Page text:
Why I’m going all out to celebrate Thanksgiving

There are many reasons to be thankful, says KATE RYAN who is planning a special Thanksgiving celebration on November 25 to mark what’s been a special year
Why I’m going all out to celebrate Thanksgiving

Hasselback Butternut Squash. Picture: Kate Ryan

THANKSGIVING may be an American tradition but, like our St Patrick’s Day, it is celebrated around the world.

There are many ways to celebrate Thanksgiving and many things to be thankful for – especially now.

The interconnectedness of our families and friendships today can find us often celebrating social, cultural, and religious events that reach across old boundaries: Día de Muertos, Chinese New Year, Diwali, Eid, Hanukkah, etc.

In doing so, we find something in sharing each other’s traditions that speaks to our own personal experiences, and we enjoy celebrating that.

Just like everyone else, the past two years have been tumultuous; living through, and continuing to live through, Covid is just the tip of the iceberg. As we move closer towards the end of another year, I’m taking stock and realising that, despite everything, there is so much to be thankful for.

Taking everything into consideration, 2021 has been pretty good to me, that’s why this year I am making plans for a Thanksgiving celebration.

It all kicked off in April when I was elected as Secretary of the Irish Food Writers’ Guild. It’s a role that promotes high professional standards of knowledge and practice among writers about food, nutrition, food history and related matters, and to assist in the formulation of links and networks amongst all involved in the food industry.

To call the likes of Darina Allen, Georgina Campbell, Aoife Carrigy, and Joe McNamee - to name but a few - colleagues and friends is something I will never take for granted.

Adrienne Harrington, Bernard Whelan, Rachael Kealy, Kate Ryan, Ruth Healy, Miriam Murphy, Fallon Moore, graduates of the Postgraduate Diploma in Irish Food Culture - the first course of its kind in the country and the first students to complete the course of study.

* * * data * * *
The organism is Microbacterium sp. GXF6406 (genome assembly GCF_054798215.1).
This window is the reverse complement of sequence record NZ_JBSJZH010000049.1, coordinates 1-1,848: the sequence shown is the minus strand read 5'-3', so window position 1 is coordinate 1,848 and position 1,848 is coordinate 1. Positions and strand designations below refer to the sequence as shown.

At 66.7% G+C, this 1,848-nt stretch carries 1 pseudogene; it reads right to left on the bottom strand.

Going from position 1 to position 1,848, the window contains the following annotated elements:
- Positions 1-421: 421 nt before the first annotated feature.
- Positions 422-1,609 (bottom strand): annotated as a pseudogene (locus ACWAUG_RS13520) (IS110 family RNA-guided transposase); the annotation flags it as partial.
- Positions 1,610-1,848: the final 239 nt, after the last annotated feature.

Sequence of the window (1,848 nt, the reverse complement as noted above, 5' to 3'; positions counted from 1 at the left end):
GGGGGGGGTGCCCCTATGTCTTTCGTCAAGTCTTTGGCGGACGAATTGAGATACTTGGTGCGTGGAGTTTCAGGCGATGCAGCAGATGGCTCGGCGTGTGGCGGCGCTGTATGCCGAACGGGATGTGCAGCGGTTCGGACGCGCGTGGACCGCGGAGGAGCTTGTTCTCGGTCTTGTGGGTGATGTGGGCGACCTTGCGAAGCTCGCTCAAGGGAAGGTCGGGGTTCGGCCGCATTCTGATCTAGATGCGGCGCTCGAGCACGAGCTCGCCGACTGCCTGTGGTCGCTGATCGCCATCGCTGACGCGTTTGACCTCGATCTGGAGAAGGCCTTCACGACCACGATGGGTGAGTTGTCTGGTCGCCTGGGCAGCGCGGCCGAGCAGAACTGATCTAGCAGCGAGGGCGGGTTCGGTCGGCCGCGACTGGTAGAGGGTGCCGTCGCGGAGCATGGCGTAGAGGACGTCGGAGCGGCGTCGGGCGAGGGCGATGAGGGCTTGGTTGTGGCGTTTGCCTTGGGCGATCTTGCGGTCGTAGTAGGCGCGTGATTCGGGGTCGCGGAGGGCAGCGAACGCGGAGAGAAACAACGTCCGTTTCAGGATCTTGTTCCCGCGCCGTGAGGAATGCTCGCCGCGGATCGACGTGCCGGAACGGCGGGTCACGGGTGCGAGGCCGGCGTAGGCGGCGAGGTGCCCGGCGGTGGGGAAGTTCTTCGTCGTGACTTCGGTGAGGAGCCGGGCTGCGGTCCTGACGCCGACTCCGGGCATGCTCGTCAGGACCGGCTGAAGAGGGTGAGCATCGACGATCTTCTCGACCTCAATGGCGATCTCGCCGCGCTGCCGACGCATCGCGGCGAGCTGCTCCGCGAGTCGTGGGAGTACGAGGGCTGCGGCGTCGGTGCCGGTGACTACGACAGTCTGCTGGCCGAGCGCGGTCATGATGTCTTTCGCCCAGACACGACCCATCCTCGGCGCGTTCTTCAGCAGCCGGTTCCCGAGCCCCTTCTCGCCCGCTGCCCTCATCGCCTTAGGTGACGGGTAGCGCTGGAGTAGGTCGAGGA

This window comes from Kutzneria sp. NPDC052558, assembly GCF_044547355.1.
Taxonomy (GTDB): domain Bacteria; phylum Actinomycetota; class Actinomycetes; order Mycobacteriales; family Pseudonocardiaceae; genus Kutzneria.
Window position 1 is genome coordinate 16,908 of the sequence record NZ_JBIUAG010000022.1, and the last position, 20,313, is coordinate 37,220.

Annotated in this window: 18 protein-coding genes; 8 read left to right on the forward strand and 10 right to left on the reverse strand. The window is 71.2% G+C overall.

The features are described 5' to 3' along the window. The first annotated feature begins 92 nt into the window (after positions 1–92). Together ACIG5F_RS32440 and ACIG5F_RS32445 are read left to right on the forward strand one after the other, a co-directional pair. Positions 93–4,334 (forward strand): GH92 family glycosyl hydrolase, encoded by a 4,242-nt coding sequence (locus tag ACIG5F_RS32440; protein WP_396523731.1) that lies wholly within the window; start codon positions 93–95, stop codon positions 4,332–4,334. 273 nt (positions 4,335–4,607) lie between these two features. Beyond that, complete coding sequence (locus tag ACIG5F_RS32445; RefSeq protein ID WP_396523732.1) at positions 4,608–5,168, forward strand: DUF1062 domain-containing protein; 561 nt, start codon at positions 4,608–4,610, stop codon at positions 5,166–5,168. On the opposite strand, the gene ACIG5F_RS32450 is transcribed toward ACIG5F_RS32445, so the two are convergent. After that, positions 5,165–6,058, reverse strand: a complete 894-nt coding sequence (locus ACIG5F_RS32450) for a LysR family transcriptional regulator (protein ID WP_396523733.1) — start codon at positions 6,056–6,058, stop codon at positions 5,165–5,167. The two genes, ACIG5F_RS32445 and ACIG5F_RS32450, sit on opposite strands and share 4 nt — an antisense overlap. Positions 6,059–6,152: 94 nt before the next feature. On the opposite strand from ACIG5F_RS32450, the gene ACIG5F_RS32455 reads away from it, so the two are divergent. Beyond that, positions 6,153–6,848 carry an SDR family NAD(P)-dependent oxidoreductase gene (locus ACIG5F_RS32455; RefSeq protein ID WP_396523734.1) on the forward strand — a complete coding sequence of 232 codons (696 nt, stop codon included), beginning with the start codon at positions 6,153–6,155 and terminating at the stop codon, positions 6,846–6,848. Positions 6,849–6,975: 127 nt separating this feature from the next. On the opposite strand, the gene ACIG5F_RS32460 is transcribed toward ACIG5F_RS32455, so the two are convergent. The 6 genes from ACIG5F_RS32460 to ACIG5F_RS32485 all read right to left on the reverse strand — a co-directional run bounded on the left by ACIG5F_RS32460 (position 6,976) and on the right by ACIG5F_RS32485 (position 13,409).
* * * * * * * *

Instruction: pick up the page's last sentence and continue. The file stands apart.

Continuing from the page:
Adrienne Harrington, Bernard Whelan, Rachael Kealy, Kate Ryan, Ruth Healy, Miriam Murphy, Fallon Moore, graduates of the Postgraduate Diploma in Irish Food Culture - the first course of its kind in the country and the first students to complete the course of study.

Back in 2019, I decided to go back into further education, and at the end of May I completed my Postgraduate Diploma in Irish Food Culture. In July, I learned I would receive a First Class Honours, and in November I walked across the famous Quad at UCC in cap and gown to collect my parchment.

To me, this achievement is enormous, especially as much of the course ran through the worst parts of Covid. Sometimes a whiff of pride is justified, you know!

Then, I received confirmation my application for Irish citizenship had been approved. The process took two and a half years; I tweeted about it; that tweet went viral, and I ended up on the radio talking about it. A surreal week!

Ireland has been my home since 2005, and I am honoured to be an Irish citizen. The Minister’s letter said many truly lovely things, but this means the most: “Today marks the start of a new chapter in your life, one that you have chosen to share with us, your fellow Irish citizens. We will […] ensure that you always have a place to call home.”

A reason to be thankful? No doubt.

The year wasn’t done with me yet. In September came news I was shortlisted in two award categories for the inaugural Irish Food Writing Awards: Cookery Writing and Writing on Irish Food Producers.